Similarly, Oren Uziel had already written God Particle. His film has since been changed (though he stresses – not by much) to fit this world. Precisely how the film will slot into the Cloververse is anyone’s guess at this stage, but given that it’s set in space, a safe bet would be that we will get to see more of the alien species seen in the first two films (assuming they are linked).
Who is Oren Uziel?
A 42-year-old ex-lawyer, Oren Uziel is the primary writer of the God Particle script. He also co-wrote the script for 22 Jump Street. He’s viewed as something of a hot property in Hollywood at the moment, with no less than 10 titles in development right now.
He was hired to write Men in Black 4 at one point, but is no longer involved. Uziel also wrote and directed his own feature film (from the first script he ever wrote) for Netflix, which came out this year – Shimmer Lake – which gives fans a great opportunity to get a sense of his creative output.
Is Shimmer Lake any good?
Unfortunately, it’s only OK. It’s a heist film told in reverse – it regresses one day at a time, beginning at the end of week and finishing on a Tuesday, which is the chronological start of the narrative (and the day of the heist itself).
The dialogue feels like it tries a little too hard at times, the acting is a little shaky here and there, and nothing about the characters or story stands out (except for a mild twist), but it does prove that Uziel can write a unique script.
It should also be remembered that while he wrote and directed this, he won’t be directing God Particle – that will be Julius Onah – nor is Oziel the sole writer (Doug Jung has co-writing duties).
There are a few wonderful casting choices in Shimmer Lake, such as Wyatt Russell, who was the lead in Dan Trachtenberg’s Black Mirror episode ‘Playtest’. Dan Trachtenberg is, of course, the director of 10 Cloverfield Lane, making Russell’s inclusion here a probably accidental but nonetheless endearing link between the two directors.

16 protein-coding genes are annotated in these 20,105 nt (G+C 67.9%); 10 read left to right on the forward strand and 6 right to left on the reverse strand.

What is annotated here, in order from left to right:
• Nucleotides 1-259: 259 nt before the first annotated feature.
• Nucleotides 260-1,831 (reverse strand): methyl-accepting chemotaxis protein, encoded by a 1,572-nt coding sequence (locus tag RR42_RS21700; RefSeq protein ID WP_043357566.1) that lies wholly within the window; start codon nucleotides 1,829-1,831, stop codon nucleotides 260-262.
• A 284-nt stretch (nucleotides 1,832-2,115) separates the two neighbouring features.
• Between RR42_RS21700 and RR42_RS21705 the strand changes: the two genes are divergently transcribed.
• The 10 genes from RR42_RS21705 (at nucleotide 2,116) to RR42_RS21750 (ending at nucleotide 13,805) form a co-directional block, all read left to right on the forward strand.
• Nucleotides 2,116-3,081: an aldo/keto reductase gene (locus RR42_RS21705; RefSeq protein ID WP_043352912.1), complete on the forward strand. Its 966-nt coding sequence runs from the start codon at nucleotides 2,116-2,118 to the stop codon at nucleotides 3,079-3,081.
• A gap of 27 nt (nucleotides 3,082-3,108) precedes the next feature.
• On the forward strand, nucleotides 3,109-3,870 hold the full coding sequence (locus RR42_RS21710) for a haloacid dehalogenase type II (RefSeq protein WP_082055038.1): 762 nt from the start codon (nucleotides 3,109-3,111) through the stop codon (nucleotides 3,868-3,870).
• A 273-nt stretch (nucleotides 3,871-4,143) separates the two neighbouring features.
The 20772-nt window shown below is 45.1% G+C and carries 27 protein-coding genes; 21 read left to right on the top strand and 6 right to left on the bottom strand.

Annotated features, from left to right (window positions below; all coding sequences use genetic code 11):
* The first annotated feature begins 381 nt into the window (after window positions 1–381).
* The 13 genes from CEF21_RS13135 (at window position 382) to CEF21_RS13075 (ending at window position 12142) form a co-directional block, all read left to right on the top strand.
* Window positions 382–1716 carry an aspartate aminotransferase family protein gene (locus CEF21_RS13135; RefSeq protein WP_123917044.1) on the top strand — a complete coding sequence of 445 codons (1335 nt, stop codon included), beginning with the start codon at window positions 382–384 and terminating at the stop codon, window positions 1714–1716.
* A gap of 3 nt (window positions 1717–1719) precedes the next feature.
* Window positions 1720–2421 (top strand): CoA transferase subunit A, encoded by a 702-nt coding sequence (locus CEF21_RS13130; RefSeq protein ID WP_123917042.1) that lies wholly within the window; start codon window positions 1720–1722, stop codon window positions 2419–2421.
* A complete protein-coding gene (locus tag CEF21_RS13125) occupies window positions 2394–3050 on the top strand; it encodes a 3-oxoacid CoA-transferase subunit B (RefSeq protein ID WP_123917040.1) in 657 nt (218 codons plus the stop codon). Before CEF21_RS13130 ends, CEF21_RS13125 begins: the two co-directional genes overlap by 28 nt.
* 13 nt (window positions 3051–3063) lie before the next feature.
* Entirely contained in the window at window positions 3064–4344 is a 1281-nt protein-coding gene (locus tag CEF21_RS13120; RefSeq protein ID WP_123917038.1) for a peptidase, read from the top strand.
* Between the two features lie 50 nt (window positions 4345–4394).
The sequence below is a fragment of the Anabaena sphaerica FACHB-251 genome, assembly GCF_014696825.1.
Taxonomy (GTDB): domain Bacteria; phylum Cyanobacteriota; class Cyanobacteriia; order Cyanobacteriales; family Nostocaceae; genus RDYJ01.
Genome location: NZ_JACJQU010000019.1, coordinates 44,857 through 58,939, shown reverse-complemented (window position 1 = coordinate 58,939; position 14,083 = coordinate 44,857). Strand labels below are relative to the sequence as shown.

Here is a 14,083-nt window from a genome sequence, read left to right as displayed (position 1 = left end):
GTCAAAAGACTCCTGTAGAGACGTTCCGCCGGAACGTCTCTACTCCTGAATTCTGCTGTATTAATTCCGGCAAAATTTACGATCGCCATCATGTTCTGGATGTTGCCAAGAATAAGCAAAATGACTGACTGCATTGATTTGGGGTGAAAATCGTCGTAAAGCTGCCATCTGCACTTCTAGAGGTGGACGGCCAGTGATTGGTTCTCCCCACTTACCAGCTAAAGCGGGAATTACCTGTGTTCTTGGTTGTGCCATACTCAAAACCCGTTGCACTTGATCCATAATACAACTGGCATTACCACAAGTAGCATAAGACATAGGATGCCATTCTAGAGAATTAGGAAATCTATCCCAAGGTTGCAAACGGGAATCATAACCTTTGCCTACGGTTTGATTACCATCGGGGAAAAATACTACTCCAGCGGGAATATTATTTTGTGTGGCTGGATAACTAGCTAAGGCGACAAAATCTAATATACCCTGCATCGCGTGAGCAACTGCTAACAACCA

Who is Doug Jung?
Even though Uziel dreamed up and wrote the spec, he isn’t the only writer on God Particle. Doug Jung is also credited as a co-writer on the script. Just how much of an input he had is unclear, but his past credits include Star Trek: Beyond (a generally liked, if not loved film) and also two episodes of Banshee – one of the best television shows ever made, in my book.
That gives me a lot of confidence in Jung’s inclusion here. Far more confidence than I have in Uziel. So whether Jung only tweaked the script, or whether he wrote huge chunks of it, his input will no doubt be of value to the final film. He might even have been the one to write in the alien content.
Who is Julius Onah?
Julis Onah will be directing God Particle, which is no small feat at all, given who’s gone before him. Dan Trachtenberg’s status has grown immensely since he directed 10 Cloverfield Lane. Before him was Matt Reeves, who has similarly gone on to great things, and producer JJ Abrams, who is feels closer to a deity these days than a filmmaker.
It’s pertinent to ask whether Onah can hold his own on this mantle then. Onah has 11 short films under his belt and only one feature film to date. This is The Girl is in Trouble. So while he might have years of experience, he’s still a relative newbie when it comes to directing feature films.